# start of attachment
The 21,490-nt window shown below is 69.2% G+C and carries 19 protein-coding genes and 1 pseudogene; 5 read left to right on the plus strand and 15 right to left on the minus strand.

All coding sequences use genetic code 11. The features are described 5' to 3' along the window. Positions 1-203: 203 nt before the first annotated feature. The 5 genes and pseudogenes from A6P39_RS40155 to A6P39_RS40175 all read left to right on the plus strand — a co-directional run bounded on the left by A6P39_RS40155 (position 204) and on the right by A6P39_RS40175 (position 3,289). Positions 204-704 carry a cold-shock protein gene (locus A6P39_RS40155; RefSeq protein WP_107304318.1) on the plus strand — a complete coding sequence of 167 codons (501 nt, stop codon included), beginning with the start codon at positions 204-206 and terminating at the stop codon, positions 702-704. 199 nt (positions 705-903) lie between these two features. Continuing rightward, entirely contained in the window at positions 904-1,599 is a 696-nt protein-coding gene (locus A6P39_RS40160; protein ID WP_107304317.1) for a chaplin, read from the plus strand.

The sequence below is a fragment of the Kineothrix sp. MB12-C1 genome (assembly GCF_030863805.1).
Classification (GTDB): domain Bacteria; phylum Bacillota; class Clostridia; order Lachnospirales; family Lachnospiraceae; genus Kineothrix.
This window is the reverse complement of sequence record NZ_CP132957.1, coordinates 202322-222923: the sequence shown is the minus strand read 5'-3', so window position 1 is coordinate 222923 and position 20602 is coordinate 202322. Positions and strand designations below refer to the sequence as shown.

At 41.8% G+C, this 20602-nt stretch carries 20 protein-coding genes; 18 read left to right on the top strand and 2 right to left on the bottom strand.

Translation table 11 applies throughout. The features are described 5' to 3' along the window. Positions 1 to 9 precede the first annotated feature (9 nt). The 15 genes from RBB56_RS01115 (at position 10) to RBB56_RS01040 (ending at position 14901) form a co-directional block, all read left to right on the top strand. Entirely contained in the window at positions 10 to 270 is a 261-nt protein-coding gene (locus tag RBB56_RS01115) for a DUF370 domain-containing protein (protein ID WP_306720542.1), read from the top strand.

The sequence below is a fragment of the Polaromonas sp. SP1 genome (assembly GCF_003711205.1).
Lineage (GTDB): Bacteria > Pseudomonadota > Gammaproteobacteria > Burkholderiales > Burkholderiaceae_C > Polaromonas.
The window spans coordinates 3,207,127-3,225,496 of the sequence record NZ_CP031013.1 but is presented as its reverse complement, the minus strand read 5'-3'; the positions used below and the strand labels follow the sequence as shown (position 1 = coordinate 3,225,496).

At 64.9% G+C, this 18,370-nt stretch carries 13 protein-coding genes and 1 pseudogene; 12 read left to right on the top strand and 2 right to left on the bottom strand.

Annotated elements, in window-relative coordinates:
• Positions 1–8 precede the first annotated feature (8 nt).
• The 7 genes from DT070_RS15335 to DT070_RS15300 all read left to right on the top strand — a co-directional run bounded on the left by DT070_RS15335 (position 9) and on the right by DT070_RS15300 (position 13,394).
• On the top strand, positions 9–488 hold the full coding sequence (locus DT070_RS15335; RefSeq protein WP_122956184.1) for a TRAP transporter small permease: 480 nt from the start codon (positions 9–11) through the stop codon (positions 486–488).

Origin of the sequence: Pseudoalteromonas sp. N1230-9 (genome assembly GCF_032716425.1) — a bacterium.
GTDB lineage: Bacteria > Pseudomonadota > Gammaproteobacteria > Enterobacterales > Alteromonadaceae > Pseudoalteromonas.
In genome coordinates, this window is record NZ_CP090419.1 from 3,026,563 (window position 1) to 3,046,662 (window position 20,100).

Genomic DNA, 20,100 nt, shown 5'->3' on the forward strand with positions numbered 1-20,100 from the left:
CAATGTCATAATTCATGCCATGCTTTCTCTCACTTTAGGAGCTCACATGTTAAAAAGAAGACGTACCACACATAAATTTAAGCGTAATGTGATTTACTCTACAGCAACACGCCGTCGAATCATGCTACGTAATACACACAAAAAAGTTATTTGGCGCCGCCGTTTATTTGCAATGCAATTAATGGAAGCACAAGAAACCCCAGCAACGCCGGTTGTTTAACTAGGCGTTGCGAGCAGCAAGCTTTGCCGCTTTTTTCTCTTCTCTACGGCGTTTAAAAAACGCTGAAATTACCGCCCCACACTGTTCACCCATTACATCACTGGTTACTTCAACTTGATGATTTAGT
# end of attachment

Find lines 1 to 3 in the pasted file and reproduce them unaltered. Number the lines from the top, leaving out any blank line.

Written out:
The 21,490-nt window shown below is 69.2% G+C and carries 19 protein-coding genes and 1 pseudogene; 5 read left to right on the plus strand and 15 right to left on the minus strand.

All coding sequences use genetic code 11. The features are described 5' to 3' along the window. Positions 1-203: 203 nt before the first annotated feature. The 5 genes and pseudogenes from A6P39_RS40155 to A6P39_RS40175 all read left to right on the plus strand — a co-directional run bounded on the left by A6P39_RS40155 (position 204) and on the right by A6P39_RS40175 (position 3,289). Positions 204-704 carry a cold-shock protein gene (locus A6P39_RS40155; RefSeq protein WP_107304318.1) on the plus strand — a complete coding sequence of 167 codons (501 nt, stop codon included), beginning with the start codon at positions 204-206 and terminating at the stop codon, positions 702-704. 199 nt (positions 705-903) lie between these two features. Continuing rightward, entirely contained in the window at positions 904-1,599 is a 696-nt protein-coding gene (locus A6P39_RS40160; protein ID WP_107304317.1) for a chaplin, read from the plus strand.

The sequence below is a fragment of the Kineothrix sp. MB12-C1 genome (assembly GCF_030863805.1).